The PR world is constantly evolving. New methods and technologies allow us to generate in-depth insights about the quality of coverage. By analysing sentiment, audience and messaging for instance, we can now report on how well a company’s message is perceived by its target groups.
That’s powerful information for any PR or marketing professional. Surprisingly however, Advertising Value Equivalences – or AVEs – are still very persistent in PR. But the metric is as out-dated as it is useless. Here’s why.
At VCA, we’re true fans of the Barcelona Principles, endorsed by AMEC. The 5th Principle states our point of view very clearly: “AVEs do not measure the value of communications”. But AVE is still a popular thing in the world of PR. That makes no sense at all.
It’s too easy
Measuring AVEs is simple: you value editorial coverage by multiplying its surface with the respected advertising rates or the cost of advertising. But what does an AVE of 10 million euros mean? Not much. You could just as well measure the square meters of the coverage to get exactly the same amount of insights: none.
Of course, some PR measurement agencies go further. They determine the AVEs via an algorithm that also considers the number of readers, the unique visitors, the circulation figures or the visibility of the business in the editorial coverage. More correct, sure, but still a purely quantitative metric, and in my opinion a bad measure for the total PR value.
It’s just a number
Saying your company has an AVE of 10 million euros might look very impressive. You might assume that it generates a fantastic PR value. And your PR department might get an approving nod from your management. But what if the coverage is primarily negative? And what if you didn’t want to reach any attention at all with a particular topic?
Also, the advertising rates are rarely the price advertisers really pay. On the contrary: rates are always being negotiated, and advertisers generally get a discount of at least 30%. However, the AVE only takes into account the ‘official’ rates. Meaning there’s an extra biased interpretation.
It’s not advertising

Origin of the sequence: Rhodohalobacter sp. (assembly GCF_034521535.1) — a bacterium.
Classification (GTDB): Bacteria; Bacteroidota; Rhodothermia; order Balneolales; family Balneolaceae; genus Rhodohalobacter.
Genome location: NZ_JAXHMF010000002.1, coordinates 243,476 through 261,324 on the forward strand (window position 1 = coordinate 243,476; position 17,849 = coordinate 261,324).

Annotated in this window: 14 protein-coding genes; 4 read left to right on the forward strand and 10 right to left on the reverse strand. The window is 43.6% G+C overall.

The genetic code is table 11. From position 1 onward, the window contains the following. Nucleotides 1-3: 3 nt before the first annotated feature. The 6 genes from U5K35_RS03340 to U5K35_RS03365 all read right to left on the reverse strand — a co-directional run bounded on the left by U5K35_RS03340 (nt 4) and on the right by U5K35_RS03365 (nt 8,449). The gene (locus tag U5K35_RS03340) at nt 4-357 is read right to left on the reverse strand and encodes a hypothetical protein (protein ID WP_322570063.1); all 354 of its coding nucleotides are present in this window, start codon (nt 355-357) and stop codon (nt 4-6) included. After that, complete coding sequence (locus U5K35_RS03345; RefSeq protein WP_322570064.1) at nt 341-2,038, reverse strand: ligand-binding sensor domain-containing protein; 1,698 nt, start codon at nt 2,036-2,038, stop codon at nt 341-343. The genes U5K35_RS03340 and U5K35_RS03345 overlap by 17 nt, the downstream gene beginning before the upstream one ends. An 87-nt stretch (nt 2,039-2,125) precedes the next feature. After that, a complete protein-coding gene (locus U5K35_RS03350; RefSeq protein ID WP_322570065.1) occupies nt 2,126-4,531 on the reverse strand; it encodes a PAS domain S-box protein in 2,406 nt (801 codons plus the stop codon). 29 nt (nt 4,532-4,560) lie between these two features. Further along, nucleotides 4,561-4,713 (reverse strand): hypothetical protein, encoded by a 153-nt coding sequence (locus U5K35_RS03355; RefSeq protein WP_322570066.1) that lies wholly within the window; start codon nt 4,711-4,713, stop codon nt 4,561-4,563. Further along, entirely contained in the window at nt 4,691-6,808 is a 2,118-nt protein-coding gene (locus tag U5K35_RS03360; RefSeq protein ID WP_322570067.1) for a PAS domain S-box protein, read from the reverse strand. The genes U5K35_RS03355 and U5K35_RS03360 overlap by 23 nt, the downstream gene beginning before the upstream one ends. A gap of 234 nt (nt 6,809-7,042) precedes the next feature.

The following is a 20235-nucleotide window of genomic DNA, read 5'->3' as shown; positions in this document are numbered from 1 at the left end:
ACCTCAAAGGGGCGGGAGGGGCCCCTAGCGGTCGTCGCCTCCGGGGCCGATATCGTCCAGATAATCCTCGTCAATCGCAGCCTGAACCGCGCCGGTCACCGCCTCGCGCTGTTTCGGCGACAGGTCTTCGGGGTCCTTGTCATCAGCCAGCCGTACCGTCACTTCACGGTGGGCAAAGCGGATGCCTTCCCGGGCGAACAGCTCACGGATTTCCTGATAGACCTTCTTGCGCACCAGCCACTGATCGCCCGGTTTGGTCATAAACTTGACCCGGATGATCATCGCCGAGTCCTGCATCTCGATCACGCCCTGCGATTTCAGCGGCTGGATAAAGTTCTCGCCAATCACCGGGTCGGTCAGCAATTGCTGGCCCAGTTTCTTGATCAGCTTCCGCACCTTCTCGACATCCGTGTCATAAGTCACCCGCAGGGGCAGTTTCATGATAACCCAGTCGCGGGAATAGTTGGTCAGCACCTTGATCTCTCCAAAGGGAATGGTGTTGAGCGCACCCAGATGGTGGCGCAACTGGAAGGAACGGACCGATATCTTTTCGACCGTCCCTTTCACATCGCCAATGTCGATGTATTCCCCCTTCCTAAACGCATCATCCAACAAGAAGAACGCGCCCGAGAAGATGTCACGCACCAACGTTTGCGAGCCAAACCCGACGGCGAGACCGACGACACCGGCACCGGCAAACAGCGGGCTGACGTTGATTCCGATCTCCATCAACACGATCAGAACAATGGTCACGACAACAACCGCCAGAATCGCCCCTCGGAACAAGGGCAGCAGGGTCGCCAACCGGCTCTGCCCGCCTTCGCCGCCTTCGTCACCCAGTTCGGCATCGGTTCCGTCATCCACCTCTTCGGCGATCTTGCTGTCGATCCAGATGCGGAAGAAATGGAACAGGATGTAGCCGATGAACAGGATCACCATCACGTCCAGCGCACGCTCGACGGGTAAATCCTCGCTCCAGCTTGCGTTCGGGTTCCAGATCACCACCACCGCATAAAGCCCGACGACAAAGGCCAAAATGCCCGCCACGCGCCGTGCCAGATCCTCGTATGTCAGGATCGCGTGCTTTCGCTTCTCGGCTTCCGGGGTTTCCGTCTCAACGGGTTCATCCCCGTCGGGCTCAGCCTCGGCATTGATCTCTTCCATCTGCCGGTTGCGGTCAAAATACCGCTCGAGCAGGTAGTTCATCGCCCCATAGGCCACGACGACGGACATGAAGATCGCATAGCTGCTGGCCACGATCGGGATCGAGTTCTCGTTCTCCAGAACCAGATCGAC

Editorial content is fundamentally different from paid content. That’s because advertisements are paid for, and always have a positive overtone. However, editorial coverage could be positive, but also neutral – or very destructive. And that’s exactly our point: a high AVE says nothing about how it supports your brand, and your business.
It says nothing about your audience
Is your audience well targeted? AVEs don’t give us any clue whatsoever. An article in Het Laatste Nieuws might generate an AVE that’s 50 times higher than an article on a long-tail website that specifically reaches your target audience. That’s not rational, is it?
There’s a slightly better alternative
A few years ago, we developed the Weighed Advertising Equivalent. That considers tone, target audience, and visibility of the customer – both on an article and on a publication level. Although this equivalent was enriched by qualitative data, the advertising cost still is its core parameter. And a negative weighed AVE – when the tone is generally negative – will never be able to grasp the true impact of bad press on a company’s reputation.
But there’s only one solution
You need to analyse the impact of your PR actions on your business performances and your market. As we stated in our previous blog posts, you need to measure outcomes instead of output, and see whether you achieved the goals of your organisation.
Therefore, we suggest a mixed-methods approach – a combination of qualitative and quantitative measures. You still need to know which media are covering your brand, but you also need insights in what they are saying, and how they say it.
The main question for every evaluation of your PR activities should be “Is what you measure relevant to your goals?” So please step away from the hollowness of the AVE concept.